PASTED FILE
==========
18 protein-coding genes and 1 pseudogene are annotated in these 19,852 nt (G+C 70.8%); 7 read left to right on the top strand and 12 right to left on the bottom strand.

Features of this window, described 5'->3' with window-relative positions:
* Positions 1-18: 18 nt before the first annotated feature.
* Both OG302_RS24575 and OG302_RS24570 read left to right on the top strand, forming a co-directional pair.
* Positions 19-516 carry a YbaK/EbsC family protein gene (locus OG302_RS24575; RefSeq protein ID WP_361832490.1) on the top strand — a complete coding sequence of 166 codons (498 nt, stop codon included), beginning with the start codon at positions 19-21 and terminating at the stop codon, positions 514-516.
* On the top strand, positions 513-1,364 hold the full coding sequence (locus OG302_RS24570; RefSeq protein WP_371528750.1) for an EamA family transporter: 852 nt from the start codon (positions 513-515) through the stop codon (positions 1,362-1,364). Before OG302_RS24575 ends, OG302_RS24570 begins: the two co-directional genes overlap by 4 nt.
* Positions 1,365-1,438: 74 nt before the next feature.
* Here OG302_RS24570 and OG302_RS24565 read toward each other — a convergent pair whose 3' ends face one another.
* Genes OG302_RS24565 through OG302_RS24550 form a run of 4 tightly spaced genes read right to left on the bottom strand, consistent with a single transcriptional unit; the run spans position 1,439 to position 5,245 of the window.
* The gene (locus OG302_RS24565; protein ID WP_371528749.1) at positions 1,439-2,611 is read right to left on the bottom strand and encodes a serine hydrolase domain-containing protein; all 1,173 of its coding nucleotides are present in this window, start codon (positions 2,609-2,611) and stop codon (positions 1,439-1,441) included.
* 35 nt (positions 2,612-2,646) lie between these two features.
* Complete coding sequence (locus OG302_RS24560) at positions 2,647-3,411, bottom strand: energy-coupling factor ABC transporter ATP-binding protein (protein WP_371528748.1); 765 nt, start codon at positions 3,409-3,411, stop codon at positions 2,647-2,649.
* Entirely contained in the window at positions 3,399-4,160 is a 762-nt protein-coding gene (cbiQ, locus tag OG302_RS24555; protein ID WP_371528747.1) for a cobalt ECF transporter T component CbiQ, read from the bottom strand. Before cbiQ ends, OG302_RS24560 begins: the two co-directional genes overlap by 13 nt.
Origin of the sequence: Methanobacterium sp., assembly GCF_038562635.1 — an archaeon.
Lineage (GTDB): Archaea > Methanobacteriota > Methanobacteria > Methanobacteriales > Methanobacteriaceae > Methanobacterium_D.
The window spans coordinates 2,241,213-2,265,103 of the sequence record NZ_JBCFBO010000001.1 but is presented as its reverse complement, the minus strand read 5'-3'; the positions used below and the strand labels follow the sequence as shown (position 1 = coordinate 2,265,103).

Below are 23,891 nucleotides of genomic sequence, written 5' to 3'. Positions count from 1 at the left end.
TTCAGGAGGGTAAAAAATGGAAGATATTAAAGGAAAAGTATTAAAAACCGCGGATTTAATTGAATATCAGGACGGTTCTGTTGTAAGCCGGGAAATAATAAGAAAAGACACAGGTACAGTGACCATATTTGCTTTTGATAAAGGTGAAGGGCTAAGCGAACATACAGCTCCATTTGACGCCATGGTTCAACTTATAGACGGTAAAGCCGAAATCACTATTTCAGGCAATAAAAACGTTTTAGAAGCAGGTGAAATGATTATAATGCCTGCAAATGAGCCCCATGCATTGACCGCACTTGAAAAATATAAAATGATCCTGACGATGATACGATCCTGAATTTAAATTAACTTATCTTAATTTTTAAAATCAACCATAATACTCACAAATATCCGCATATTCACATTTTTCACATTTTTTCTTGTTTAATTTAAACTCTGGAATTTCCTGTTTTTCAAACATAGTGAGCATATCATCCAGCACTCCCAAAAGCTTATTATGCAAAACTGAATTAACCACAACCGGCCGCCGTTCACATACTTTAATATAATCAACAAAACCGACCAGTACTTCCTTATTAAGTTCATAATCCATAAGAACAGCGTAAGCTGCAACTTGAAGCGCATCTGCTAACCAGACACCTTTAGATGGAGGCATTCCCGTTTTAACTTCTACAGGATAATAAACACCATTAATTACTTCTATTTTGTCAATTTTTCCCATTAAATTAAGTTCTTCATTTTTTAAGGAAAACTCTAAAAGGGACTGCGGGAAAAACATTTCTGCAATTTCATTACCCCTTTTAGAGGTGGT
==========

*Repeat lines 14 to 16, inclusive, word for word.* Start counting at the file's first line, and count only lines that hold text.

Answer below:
Origin of the sequence: Methanobacterium sp., assembly GCF_038562635.1 — an archaeon.
Lineage (GTDB): Archaea > Methanobacteriota > Methanobacteria > Methanobacteriales > Methanobacteriaceae > Methanobacterium_D.
The window spans coordinates 2,241,213-2,265,103 of the sequence record NZ_JBCFBO010000001.1 but is presented as its reverse complement, the minus strand read 5'-3'; the positions used below and the strand labels follow the sequence as shown (position 1 = coordinate 2,265,103).